not really at all like Spanish. I was
amused to find that 'no' 1* 'ess' ln
Basque, and when I asked what 'yes'
was I thought at flrst the answer was
'nn,' which would hove been very curious, but lt turned out to be 'ba,' with
the 'b' softly pronounced."
Tho  Awful   Odor  That   Comes  From
Pure Attar of Rosea.
The perfumer took from bla desk a
small flask of copper.
"In flasks like thl* attar of roses
comes to us," he said. "Attar of roses
la worth from (10 to $25 an ounce, according to the market Thl* flask I*
empty now, but In lt a little odor still
Tbe visitor smiled delightedly. He
had never smelt pure attar of rose* before. Now he unscrewed tbe stopper
and, closing bis eyes, with an ecstatic
look be applied bis nostrils to tho flask.
But only for an Instant. Then he
threw back bl* bead, twisting bl*
features Into a grimace of disgust, and
he exclaimed:
"Oarbagel Bone yards! Glue factories!"
Tho perfumer laughed.
"AH esientlal oil* smell like that," ho
■aid. "Yet no good perfume can ba
made without tbem."
Ho took from a shelf a cut glass jar
filled with a thick, yellowish oil that
looked like petroleum partly refined.
"In thl* jar," he said, "there ar* fortr
ounces or pure aitar or roses worm
over $500. You know how the attar
smells alone. Now watch me make a
rlcb perfume by adding things to lt."
He put a few drops of the attar Into
a vial. Ho filled tbe vial with spirits
of musk, another of orris, then one of
Hi-roll, one of rose, of violet, of orange,
of vanilla, and, finally, tbe oil of cloves
and bcrgamot.
"There," he said, "smell that Ian't
It exquisite?"
"Exquisite!" sold the visitor.
"Well, without Its foundation of the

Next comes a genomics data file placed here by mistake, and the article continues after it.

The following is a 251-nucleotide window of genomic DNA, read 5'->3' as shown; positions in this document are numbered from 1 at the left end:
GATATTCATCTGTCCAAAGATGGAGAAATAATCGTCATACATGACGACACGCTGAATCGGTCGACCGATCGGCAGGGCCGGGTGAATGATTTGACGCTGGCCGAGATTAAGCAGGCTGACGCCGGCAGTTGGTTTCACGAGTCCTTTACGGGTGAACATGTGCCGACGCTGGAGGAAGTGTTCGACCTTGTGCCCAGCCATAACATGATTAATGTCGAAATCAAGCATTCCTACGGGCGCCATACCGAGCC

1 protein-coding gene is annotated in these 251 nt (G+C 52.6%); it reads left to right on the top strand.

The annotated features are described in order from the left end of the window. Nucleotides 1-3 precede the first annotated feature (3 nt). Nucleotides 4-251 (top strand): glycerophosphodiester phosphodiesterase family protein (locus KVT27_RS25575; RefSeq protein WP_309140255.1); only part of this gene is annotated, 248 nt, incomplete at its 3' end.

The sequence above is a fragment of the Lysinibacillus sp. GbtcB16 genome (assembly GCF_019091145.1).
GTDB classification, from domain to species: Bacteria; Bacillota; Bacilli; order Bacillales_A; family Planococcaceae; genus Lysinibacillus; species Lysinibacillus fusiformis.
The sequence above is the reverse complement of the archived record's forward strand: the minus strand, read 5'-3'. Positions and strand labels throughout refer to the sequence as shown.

malodorous and costly altar of roses It
wouldn't smell anv better tban a plate
of soup."
A. a Clincher.
"I'm not so particular about speed,
but I must have a gentle horse," repeated Mr. Green. "My wife wants
to drive, you sec. Will you warrant
this horse to be safe?"
"Certainly," said.tbe dealer reassuringly.   "He's a regular lady's horse."
"You are sure he's not afraid of anything?" asked Mr. Green anxiously
nud for the tenth time.
Tho dealer assumed an air of reflection.
"Well, there Is one thing that he has
always appeared to be afraid of ever
since I got htm," be admitted conscientiously. "It seems as lf he's
scared to death for fear some one
might say 'Whoa I' and he not hear lt."
Ancient Bridge Superstition.
A primitive notion existed among the
Romans and other races that a bridge
was au offense and Injury to tbe river
god, as it saved people from being
drowned while fordlug or swimming
across and robbed tbe deity of a certain
number of victims which were his due.
For many centuries In Borne propitiatory offerings of human victims were
made every year to the Tiber. Men
and women were drowned by being
bound nnd flung from the wooden Sub-
Hclnn bridge, which, till nearly tbe end
of the republican period, was tbe one
and only bridge across the Tiber in
Authorship aa a Profession.
Nobody should write who ls not firmly possessed of the idea that he has a
vocation for literature and ls not willing to endure the penalties of art for
tlio sake of serving an art. If a person
who writes ln that spirit makes a living he earns lt If he makes a fortune
be deserves lt
Tho Passing Year.
By slow degrees and varied way*
Along the highway of the days
We've held our course and now are here
Within the midway of the year.
Whon berry pies have paled and gone
And shortcake, fairer than the dawn,
And Rocky Fords have passed from view.
The melancholy days are due!
—New Orleans Times-Democrat.
All la Peace.
Tom—Have you had any spats with
your girl lately?
Hi. k—No, we're great friends now.
Tom—How's that?